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This supposedly uplifting Christmas show is actually a cruel experiment on poor children

In America, poor people are expected to prove their worth. Their right to not be poor is always contingent on their behaving like good, upright citizens, even when the middle class and rich get benefits with no strings attached. That's why the 1996 welfare reform law allowed states to drug-test applicants and recipients, but no one has ever been drug tested for claiming the mortgage interest deduction. It's why most states restrict access to food stamps and welfare for at least some people with felony drug convictions, even as rich people with drug records can get millions in charitable deductions.

But it's rare that these cruel tests are applied to the behavior of children. However, Up TV — a cable channel probably best known for its reruns of 7th Heaven, Gilmore Girls, and Growing Pains — has stepped up to the plate with a super-manipulative viral video meant to test the virtue of poor kids.

The setup is this: All the kids say what they want for Christmas (a laptop, an Xbox, etc.) and then what they think their parents want for Christmas (a coffeemaker, a ring, etc.). They are then presented with both items and told they could only keep one. Either they keep their own present, like selfish gits, or they get a gift for the whole family. And when the featured participants choose the family gift, they're told that they're being rewarded with both.

In the YouTube comments, Up TV clarified that even children who chose "wrong" got to keep both gifts, but also proudly noted that 80 percent of the kids passed the moral test set forth by the people responsible for daytime showings of Touched by an Angel:

Seriously, fuck these people UP TV / YouTube

But this is definitely not how the consequences are presented in the video. "Because you actually picked the gift for your family, you're actually going to go home with both," the Milgram-esque experimenter tells a participant about two minutes, 26 seconds in. The whole setup is a mind game meant to measure how selfish or selfless the kids are, and then present them with a reward if they picked "right."

Right upfront, Up TV wants you to know that these kids are poor: "83% of Metro Atlanta Boys & Girls Clubs kids come from low-income families," a title card at the start of the video explains, "some of which aren't able to afford even a Christmas tree." A nice thing to do for these families would be to just give them Christmas trees. Or presents. Or even — here's a wild idea — give the parents money and let them decide if their family is best served by spending it on Christmas, or on heating bills, or on rent, or some other need.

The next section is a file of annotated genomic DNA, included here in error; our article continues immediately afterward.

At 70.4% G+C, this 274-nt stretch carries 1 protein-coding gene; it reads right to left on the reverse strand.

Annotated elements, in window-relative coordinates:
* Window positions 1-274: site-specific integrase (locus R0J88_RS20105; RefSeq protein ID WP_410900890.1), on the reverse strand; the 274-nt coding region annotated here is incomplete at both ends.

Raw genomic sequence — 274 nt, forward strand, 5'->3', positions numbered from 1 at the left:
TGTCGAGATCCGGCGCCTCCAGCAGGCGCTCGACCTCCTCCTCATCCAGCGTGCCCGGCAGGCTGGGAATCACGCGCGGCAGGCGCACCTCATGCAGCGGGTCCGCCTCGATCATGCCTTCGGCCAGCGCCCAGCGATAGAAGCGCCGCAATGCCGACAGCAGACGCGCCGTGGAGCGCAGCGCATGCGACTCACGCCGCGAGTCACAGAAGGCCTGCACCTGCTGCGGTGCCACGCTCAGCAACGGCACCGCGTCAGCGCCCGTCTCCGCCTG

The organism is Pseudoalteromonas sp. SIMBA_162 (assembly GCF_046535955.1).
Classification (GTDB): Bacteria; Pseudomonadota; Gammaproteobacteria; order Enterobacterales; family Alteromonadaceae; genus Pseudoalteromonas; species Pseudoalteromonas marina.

This video does not involve that kind of no-strings-attached, no-questions-asked giving. It does not display that level of trust in the poor. The act of charity only occurs after the children have demonstrated their worth. And the video wouldn't work at all if the kids were rich. Scarcity is a problem of poverty. An upper-middle-class family wouldn't have to choose between a coffee maker and a "My Life As" doll. They could afford both. But when you're doing this experiment with poor kids, the choice is stark. They're not going to just buy the gift they don't choose. They can't. That's the whole point.

The video is being presented as somehow uplifting, a grand testament to the power of selflessness. But preaching a gospel of self-sacrifice to those who already have next to nothing is cruel and perverse, and plays into centuries of demonization of poor people. While the children are expected to be selfless, the network's gift is anything but.

If Up TV really thinks gift giving is important, that helping others sight unseen is a virtue, maybe it should give some money to poor families in Kenya and Uganda through GiveDirectly. Or give kids in sub-Saharan Africa antimalarial bednets through the Against Malaria Foundation. Or get children access to deworming tablets through the Schistosomiasis Control Initiative or the Deworm the World Initiative. That would be selfless. What's happening here is much uglier.